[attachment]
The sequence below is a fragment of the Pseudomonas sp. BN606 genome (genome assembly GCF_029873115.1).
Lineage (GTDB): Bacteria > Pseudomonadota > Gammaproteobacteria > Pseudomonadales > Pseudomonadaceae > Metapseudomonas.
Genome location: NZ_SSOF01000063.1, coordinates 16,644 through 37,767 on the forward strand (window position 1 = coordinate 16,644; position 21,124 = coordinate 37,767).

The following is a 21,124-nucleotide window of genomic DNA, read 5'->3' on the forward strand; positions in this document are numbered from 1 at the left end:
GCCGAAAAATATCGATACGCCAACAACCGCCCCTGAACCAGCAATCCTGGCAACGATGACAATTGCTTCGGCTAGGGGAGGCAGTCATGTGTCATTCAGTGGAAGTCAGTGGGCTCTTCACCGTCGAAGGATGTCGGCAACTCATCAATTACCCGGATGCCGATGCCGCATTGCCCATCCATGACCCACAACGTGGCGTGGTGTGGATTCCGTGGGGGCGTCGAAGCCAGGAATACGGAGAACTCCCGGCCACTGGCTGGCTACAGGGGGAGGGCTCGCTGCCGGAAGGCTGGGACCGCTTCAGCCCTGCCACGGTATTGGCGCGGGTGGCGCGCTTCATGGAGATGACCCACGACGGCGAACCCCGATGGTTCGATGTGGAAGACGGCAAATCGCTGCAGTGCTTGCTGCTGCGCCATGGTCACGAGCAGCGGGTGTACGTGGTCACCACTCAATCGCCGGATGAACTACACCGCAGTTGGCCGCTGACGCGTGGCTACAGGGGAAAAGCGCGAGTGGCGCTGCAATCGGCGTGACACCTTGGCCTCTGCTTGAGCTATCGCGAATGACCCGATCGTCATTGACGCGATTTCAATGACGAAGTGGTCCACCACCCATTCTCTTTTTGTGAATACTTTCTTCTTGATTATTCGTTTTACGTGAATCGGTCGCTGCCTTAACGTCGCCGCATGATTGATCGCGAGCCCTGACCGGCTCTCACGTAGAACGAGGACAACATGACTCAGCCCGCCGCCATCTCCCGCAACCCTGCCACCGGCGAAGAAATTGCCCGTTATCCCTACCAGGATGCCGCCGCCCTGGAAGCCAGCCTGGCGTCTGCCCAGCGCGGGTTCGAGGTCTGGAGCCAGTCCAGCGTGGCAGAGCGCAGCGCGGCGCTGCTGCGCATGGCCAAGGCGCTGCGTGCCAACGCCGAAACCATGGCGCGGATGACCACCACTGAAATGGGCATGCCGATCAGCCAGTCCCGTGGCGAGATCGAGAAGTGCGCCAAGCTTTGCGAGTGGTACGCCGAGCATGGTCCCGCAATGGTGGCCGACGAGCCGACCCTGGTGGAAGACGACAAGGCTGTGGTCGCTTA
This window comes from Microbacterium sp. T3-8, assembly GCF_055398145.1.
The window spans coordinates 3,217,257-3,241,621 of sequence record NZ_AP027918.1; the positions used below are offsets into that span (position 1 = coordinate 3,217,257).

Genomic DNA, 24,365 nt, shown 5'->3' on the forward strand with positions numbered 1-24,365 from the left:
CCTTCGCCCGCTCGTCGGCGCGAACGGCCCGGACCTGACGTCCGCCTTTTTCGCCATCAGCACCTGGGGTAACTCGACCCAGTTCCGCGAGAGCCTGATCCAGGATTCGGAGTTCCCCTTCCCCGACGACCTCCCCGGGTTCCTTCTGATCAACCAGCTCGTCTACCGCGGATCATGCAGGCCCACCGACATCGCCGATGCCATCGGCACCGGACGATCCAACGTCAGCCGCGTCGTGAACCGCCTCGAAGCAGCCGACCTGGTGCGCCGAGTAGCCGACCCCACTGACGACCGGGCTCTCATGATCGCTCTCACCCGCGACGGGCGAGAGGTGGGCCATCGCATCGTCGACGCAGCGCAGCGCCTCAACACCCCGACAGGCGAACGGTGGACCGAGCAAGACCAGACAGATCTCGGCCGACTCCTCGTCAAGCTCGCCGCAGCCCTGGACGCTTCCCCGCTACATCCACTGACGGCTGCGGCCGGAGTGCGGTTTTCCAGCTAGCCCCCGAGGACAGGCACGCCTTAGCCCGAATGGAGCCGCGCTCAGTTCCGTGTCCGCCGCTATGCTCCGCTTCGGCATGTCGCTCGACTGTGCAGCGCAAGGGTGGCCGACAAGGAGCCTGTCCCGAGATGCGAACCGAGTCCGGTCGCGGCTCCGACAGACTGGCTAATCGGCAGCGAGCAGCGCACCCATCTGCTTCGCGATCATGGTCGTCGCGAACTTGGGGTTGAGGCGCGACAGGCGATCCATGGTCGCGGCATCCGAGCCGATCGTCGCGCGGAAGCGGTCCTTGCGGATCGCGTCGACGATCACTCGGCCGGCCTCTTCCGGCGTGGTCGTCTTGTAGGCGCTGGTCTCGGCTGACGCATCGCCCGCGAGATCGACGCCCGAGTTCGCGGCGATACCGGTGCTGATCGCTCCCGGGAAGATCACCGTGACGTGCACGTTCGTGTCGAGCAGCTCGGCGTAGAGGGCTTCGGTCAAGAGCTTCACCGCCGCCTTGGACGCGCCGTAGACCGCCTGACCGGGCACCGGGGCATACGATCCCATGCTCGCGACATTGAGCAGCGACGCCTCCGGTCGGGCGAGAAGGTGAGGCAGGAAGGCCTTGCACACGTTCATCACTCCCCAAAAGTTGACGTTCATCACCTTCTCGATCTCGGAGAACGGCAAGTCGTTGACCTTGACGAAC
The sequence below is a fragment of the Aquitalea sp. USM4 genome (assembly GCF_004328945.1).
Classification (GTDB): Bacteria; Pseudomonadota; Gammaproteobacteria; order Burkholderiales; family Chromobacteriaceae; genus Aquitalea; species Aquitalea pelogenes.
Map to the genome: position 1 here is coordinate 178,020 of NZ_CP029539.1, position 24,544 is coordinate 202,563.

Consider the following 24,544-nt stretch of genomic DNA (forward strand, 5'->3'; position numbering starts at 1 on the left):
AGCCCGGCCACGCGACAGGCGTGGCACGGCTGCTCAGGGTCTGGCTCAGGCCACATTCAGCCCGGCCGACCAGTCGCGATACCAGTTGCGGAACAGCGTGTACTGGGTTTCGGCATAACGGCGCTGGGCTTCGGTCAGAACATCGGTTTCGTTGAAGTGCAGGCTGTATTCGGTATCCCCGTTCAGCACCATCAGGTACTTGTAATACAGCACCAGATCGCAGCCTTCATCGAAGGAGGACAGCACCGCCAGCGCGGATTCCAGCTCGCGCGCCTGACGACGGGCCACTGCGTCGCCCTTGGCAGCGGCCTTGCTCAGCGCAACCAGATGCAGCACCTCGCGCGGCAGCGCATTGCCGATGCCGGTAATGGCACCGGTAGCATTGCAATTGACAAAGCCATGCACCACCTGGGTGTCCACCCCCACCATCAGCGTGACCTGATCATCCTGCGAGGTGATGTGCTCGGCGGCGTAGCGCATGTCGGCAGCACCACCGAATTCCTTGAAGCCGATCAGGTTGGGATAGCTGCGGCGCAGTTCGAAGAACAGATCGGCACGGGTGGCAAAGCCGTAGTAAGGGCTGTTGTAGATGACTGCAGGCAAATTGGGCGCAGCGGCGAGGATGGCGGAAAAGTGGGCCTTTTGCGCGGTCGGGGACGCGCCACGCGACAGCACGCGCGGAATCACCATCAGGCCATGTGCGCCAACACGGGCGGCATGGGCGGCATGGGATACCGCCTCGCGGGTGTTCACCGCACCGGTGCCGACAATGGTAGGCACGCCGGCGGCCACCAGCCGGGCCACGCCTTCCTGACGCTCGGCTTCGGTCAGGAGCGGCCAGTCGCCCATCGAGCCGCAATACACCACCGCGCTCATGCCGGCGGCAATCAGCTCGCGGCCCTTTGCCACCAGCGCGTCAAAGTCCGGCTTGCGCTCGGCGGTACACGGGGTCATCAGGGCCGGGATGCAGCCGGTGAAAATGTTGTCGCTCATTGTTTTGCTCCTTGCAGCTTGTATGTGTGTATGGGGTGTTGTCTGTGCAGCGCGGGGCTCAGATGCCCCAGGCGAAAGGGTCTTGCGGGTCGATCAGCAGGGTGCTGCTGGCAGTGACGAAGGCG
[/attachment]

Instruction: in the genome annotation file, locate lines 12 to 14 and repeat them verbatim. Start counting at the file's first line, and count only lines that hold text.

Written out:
Map to the genome: position 1 here is coordinate 178,020 of NZ_CP029539.1, position 24,544 is coordinate 202,563.

Consider the following 24,544-nt stretch of genomic DNA (forward strand, 5'->3'; position numbering starts at 1 on the left):
AGCCCGGCCACGCGACAGGCGTGGCACGGCTGCTCAGGGTCTGGCTCAGGCCACATTCAGCCCGGCCGACCAGTCGCGATACCAGTTGCGGAACAGCGTGTACTGGGTTTCGGCATAACGGCGCTGGGCTTCGGTCAGAACATCGGTTTCGTTGAAGTGCAGGCTGTATTCGGTATCCCCGTTCAGCACCATCAGGTACTTGTAATACAGCACCAGATCGCAGCCTTCATCGAAGGAGGACAGCACCGCCAGCGCGGATTCCAGCTCGCGCGCCTGACGACGGGCCACTGCGTCGCCCTTGGCAGCGGCCTTGCTCAGCGCAACCAGATGCAGCACCTCGCGCGGCAGCGCATTGCCGATGCCGGTAATGGCACCGGTAGCATTGCAATTGACAAAGCCATGCACCACCTGGGTGTCCACCCCCACCATCAGCGTGACCTGATCATCCTGCGAGGTGATGTGCTCGGCGGCGTAGCGCATGTCGGCAGCACCACCGAATTCCTTGAAGCCGATCAGGTTGGGATAGCTGCGGCGCAGTTCGAAGAACAGATCGGCACGGGTGGCAAAGCCGTAGTAAGGGCTGTTGTAGATGACTGCAGGCAAATTGGGCGCAGCGGCGAGGATGGCGGAAAAGTGGGCCTTTTGCGCGGTCGGGGACGCGCCACGCGACAGCACGCGCGGAATCACCATCAGGCCATGTGCGCCAACACGGGCGGCATGGGCGGCATGGGATACCGCCTCGCGGGTGTTCACCGCACCGGTGCCGACAATGGTAGGCACGCCGGCGGCCACCAGCCGGGCCACGCCTTCCTGACGCTCGGCTTCGGTCAGGAGCGGCCAGTCGCCCATCGAGCCGCAATACACCACCGCGCTCATGCCGGCGGCAATCAGCTCGCGGCCCTTTGCCACCAGCGCGTCAAAGTCCGGCTTGCGCTCGGCGGTACACGGGGTCATCAGGGCCGGGATGCAGCCGGTGAAAATGTTGTCGCTCATTGTTTTGCTCCTTGCAGCTTGTATGTGTGTATGGGGTGTTGTCTGTGCAGCGCGGGGCTCAGATGCCCCAGGCGAAAGGGTCTTGCGGGTCGATCAGCAGGGTGCTGCTGGCAGTGACGAAGGCG